Cosmas Nwerem chairs the Amiri International Development Union
A fundraiser for the Amiri International Development Union will entertain guests with African dancing and a variety of delicious food and drinks. The union's 21st Annual Fundraising Convention, will run from 7 p.m. to 2 a.m. Saturday July 6, at the Matt Dishman Community Center, 77 N.E. Knott St.
"We'll be serving food and drinks at no charge," said Cosmas Nwerem, the nonprofit's chairperson. "We depend on people's good will to help us raise money to undertake projects back home."
Back home is the small, isolated town of Amiri, in the Oru region of southern Nigeria. And Nwerem is one of a small group of families in Portland who have been working for the last two decades to help their ancestral homeland.
Through raising more than $60,000, the group has helped villagers to repair several schools, as well as kickstarting the major task of putting running water into homes and businesses.
Now, the group wants to raise money for two projects: Completing the water supply system and building a new health center.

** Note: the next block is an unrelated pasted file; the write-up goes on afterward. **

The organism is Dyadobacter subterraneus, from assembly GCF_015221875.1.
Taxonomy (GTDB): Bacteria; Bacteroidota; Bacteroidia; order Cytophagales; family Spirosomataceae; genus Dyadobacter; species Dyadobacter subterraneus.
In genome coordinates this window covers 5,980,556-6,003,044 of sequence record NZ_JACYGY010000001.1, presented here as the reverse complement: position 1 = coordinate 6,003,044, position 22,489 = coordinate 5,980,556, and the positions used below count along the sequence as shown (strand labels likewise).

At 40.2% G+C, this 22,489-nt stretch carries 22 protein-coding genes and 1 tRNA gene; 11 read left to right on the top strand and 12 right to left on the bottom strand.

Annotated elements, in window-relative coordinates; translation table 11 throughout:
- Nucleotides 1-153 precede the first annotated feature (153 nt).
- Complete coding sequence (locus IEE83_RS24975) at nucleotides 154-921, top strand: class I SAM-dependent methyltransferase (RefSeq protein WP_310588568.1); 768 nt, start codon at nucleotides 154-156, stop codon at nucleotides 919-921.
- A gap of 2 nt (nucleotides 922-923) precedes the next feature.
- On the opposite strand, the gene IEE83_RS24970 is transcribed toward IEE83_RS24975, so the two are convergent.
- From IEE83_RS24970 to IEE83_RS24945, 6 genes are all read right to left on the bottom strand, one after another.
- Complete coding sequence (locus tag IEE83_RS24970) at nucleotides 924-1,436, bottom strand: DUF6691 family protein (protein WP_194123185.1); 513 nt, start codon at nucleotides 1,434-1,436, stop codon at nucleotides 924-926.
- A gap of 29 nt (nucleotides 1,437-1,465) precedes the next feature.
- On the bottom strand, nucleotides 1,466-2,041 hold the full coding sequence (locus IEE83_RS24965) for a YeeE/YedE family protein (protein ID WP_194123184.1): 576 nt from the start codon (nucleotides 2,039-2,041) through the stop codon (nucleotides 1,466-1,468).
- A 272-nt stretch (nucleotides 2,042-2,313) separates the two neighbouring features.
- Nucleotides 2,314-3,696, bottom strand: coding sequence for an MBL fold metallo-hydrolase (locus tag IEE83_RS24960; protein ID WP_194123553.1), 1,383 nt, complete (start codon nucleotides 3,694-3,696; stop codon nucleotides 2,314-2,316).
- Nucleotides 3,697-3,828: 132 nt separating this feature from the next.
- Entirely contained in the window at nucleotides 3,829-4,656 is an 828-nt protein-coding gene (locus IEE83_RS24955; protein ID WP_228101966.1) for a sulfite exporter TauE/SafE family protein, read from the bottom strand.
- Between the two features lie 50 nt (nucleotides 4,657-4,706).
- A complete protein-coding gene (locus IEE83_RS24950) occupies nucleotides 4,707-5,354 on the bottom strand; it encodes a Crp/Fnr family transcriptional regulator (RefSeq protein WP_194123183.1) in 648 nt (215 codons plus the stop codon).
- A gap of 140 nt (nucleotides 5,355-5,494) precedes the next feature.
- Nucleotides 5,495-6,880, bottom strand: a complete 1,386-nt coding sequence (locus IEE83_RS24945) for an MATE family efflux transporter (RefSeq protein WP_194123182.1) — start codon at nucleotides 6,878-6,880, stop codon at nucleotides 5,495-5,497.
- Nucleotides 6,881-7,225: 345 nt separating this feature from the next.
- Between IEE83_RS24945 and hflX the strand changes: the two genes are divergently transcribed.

"Our parents put in two water bore holes and an overhead tank," Nwerem says. "We want to lay pipes so that people can at least drink good water."
The new health center is equally crucial, he says. Currently village women are giving birth in an ancient "maternity home" and if you're sick, there is nowhere to go.
"The walls are broken – they're made of mud," he says. "There is no security, no fence and no clean toilet. The delivery room is a mess: the bed is made of wood.
"We want to start building a new health center that we can furnish with beds and equipment, so pregnant women can be comfortable, and where people who are sick can go and get treatment."
Nwerem hopes that once a center exists, villagers will be able to engage the services of a visiting doctor who can offer vaccinations to children, and other primary medical care."
But even with running water and a new health center, Nwerem says his group will have plenty of development work to do. The region recently saw the construction of its first properly paved road, but while it connects two major towns, it doesn't include the 3-mile stretch that leads directly into the village. That remains a mess of subsided earth.
"We need to pave it," Nwerem says, "But nobody can afford it. The villagers can't afford it and the government ignored it. It's frustrating and humiliating to watch."